Cardamom has been a precious spice for thousands of years. It has a rich heritage as both a culinary and medicinal prize that predates modern medicine significantly, and research has shown that its reputation is well-deserved. There are multiple health benefits of cardamom seed that make it a useful herb as well as a tasty spice.
The Cultivation Of Cardamom
Cardamom originated naturally in India and Nepal. Thousands of years of cultivation spread it all across Asia, and it was a trading staple with classical European cultures including the Greeks and the Romans. In the 20th century, Cardamom was successfully transplanted to South America, and today Guatemala is the world’s leading cardamom producer. Despite intensive agricultural efforts, thanks to persistent high demand and the small amount of spice recoverable from each plant cardamom is the third-most expensive spice in the world by weight.
Health Benefits of Cardamom Seed
- Cardamom is a carminative. It aids digestion and reduces bloating and flatulence.
- Cardamom is antibacterial. This makes it useful for, among other things, getting rid of bad breath.
- Cardamom is packed with antioxidants.
- Cardamom acts as a vasodilator, making it useful for alleviating asthma symptoms.
- Cardamom is a promising source for DIM and IC3, a pair of natural phytochemicals that may help prevent cancer.
- Cardamom makes a superb detoxification herb, a role in which its antioxidant ingredients are particularly useful.
- Cardamom helps improve kidney function and purge urea.
- Cardamom helps soothe upper digestive tract problems including acid reflux.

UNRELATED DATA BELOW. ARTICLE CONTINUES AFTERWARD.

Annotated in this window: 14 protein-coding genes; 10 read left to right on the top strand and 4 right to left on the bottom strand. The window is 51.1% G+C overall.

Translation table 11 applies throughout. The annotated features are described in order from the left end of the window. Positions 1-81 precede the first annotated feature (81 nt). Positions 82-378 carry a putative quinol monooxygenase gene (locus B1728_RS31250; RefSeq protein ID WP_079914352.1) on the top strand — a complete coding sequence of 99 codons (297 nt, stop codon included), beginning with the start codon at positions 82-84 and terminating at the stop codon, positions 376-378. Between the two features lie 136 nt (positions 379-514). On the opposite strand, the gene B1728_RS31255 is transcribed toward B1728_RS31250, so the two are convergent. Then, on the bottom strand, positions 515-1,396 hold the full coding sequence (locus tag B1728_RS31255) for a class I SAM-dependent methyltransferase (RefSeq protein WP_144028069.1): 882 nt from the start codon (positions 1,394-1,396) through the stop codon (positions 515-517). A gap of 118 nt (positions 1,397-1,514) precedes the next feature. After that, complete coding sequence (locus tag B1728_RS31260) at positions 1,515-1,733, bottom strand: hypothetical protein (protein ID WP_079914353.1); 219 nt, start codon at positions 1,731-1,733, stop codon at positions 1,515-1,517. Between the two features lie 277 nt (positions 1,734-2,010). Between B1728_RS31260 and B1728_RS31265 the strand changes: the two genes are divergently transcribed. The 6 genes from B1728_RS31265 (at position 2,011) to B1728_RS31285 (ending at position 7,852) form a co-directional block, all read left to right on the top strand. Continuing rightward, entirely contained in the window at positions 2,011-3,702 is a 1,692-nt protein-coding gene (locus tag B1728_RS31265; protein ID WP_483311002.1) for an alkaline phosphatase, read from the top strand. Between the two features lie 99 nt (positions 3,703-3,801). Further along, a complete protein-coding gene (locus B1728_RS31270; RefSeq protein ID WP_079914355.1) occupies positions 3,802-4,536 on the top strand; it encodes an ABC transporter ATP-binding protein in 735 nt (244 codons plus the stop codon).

- Cardamom contains heart-healthy minerals (including potassium, calcium, and especially magnesium) that improve cardiovascular health.
- Cardamom is a stimulant/aphrodisiac that can improve sexual function.
Ways Of Using Cardamom Seed
Besides being used as a spice, cardamom seeds play a role in many traditional and modern herbal medicines. They are most often taken orally after being ground up, and they’re frequently added to teas. In the Middle East cardamom seeds are often brewed together with coffee beans in a 1:1 mixture, producing a flavorful and potent drink.
Cardamom’s antispasmodic effects make it useful for treating a wide range of digestive complaints, especially bloating and flatulence (as noted above), irritable bowel syndrome, and cramping.
Cardamom is favored by pregnant women for its anti-nausea effects; a cup of cardamom tea makes an excellent treatment for morning sickness.
Cardamom makes an excellent essential oil which is used in a variety of different aromatherapy treatments. Interestingly, topical application of cardamom oil can reproduce its anti-nausea effects. Mixing cardamom oil with tarragon and ginger oil — all closely related plants with the ability to quell nausea — produces a powerful natural remedy that is actually used to prevent vomiting after surgery.
Potential Side Effects
Cardamom seed is an extremely safe herb. The only significant complication is the herb’s strange tendency to cause spasmodic pain (biliary colic) in individuals who have gallstones. Cardamom should be avoided — as both an herbal medicine and a spice — by people suffering from gallstones.